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What happens if I'm late on my auto insurance payments?

By SmartCoverage Team on December 28th, 2017

With thousands of different bills to pay, it’s easy to let one slip your mind and get the payment in late. To understand the penalty of paying your auto insurance late, you have to read the terms and conditions of your policy. Yes, this information is tedious but it does include important detils about your policy. For a brief synopsis of what we would consider typical consequences of a late payment, read on.

Late fees

In general, if you were only late for a couple of days, the worst case scenario would be a late fee charge. This fee can range in amount, but usually starts around $15.00 and can go as high as $50.

If this is your first time paying late, give your insurance company a call and explain yourself. Be polite and they will most likely let you off the hook and refund the amount. Too many of us don’t do this and just pay the late fees even if it our first time, just like we don't ask for discounts.

Coverage cancellation

If you continue to miss payments and exceed your insurance company’s grace period for late payments, then there is a chance that your policy could be cancelled. Please be aware insurance companies take late/non-payments very seriously. Of course, every insurance company has a different policy in regards to late payments, but sometimes all it takes is a couple of missed payments to result in cancellation of your policy. Yes, some can be ruthless.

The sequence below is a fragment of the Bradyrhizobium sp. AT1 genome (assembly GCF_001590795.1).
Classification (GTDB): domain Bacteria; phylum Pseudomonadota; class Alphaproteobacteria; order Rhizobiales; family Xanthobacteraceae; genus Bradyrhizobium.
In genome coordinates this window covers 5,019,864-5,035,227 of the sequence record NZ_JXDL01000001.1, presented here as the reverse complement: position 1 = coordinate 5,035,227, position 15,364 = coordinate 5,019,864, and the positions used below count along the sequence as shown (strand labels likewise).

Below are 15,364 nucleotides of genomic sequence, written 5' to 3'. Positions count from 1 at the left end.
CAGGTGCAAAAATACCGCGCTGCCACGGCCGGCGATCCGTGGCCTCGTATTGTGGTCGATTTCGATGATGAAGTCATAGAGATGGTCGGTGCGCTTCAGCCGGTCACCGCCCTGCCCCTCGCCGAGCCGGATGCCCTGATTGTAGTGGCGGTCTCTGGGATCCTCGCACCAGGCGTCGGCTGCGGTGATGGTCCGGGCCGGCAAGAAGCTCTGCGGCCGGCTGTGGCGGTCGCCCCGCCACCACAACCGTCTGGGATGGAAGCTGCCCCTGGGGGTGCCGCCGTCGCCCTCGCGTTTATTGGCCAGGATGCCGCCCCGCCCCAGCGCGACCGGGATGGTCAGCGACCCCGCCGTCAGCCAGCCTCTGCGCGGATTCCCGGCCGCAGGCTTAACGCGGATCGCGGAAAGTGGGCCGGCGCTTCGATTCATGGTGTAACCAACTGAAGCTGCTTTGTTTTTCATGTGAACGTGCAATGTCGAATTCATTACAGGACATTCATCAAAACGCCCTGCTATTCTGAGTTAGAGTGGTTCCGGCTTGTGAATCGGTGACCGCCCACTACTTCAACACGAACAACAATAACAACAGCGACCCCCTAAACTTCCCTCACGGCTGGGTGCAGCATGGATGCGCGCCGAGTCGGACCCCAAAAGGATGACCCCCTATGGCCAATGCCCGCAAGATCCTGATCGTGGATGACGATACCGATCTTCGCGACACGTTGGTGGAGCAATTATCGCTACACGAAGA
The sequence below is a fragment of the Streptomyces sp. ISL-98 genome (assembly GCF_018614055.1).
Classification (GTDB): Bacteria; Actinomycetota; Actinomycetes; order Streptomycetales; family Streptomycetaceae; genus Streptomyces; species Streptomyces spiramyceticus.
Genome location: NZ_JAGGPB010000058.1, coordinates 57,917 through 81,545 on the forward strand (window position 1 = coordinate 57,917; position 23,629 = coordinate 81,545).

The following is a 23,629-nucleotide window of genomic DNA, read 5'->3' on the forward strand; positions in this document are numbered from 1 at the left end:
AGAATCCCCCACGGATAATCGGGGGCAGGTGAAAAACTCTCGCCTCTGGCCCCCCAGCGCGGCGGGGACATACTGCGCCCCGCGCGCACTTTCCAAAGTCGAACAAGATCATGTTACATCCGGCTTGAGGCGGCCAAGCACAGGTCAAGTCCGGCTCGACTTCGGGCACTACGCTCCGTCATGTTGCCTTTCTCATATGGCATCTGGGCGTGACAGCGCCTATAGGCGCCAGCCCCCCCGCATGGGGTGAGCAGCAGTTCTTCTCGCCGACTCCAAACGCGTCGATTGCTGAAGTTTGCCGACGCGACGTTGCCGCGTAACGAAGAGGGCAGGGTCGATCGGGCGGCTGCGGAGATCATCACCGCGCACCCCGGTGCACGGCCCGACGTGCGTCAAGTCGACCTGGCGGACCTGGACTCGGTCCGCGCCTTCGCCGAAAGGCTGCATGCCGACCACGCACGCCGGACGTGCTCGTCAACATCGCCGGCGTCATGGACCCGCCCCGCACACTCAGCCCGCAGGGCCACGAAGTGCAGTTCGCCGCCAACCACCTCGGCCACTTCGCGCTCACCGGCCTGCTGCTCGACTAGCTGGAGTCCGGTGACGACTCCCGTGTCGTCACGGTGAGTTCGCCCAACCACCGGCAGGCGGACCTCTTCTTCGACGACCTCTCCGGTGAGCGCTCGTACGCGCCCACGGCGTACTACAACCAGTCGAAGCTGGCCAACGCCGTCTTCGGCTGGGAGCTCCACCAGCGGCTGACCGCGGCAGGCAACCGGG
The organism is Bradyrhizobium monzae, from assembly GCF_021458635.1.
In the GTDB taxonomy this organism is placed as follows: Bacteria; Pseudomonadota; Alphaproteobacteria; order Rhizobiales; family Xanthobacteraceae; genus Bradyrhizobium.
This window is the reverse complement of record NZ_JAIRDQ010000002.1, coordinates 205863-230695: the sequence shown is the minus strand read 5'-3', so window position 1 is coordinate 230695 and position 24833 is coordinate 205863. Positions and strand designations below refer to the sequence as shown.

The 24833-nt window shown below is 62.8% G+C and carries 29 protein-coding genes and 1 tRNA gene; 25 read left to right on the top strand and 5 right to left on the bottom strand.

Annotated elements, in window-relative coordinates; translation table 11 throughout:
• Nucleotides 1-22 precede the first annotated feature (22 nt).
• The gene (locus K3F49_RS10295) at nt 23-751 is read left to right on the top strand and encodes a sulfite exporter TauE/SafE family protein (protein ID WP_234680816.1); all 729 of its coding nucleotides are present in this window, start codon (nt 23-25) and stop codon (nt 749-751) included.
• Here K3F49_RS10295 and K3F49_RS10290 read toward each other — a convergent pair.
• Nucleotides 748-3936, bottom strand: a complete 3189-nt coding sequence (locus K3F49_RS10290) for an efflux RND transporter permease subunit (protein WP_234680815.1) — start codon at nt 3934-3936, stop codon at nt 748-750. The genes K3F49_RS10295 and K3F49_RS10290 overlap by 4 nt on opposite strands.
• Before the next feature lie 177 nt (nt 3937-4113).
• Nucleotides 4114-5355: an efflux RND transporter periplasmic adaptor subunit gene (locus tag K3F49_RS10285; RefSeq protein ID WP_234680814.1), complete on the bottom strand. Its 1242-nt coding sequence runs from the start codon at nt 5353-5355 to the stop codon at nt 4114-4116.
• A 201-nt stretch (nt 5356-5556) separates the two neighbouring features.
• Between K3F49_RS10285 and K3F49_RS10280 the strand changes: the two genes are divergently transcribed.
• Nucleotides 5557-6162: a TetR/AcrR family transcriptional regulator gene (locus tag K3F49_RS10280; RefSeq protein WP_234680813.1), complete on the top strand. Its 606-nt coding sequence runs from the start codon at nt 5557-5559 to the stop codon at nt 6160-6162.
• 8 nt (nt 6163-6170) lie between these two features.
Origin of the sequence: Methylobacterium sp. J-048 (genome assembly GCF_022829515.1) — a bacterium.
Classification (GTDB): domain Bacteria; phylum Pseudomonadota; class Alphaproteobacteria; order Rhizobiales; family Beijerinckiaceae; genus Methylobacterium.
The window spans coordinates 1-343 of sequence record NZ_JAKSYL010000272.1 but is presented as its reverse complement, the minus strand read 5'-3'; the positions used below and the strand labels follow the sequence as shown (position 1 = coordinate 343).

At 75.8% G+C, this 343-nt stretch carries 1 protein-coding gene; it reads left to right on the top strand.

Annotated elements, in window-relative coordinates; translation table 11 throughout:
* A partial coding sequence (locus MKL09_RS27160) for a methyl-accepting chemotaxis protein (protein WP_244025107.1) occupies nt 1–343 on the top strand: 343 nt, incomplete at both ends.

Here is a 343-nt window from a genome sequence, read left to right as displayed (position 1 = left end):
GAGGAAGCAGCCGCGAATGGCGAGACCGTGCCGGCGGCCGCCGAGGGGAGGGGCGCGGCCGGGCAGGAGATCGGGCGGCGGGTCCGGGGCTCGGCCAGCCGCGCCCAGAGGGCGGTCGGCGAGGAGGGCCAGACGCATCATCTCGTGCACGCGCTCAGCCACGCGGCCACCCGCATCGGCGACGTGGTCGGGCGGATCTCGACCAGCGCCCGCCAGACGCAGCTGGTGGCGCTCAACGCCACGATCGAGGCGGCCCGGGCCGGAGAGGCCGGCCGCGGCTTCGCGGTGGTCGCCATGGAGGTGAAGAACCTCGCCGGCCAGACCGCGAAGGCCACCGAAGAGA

Non-renewed policy

Furthermore, at the end of your contract, you might not be given the option to renew your policy. The insurance company considers you a risk, so they will be less eager for your business. If they do give you the option of renewing, be ready to pay more. Additionally, if your insurance has expired from nonpayment, expect to pay higher insurance premiums for at least six months. Fair game.

Credit score

Yes, your credit score will take a hit. Sure, you could get your auto insurance from a new insurer but outstanding payments will go into collections. This will impact your credit rating, which is a factor that could impact your ability to get insurance in the future.  

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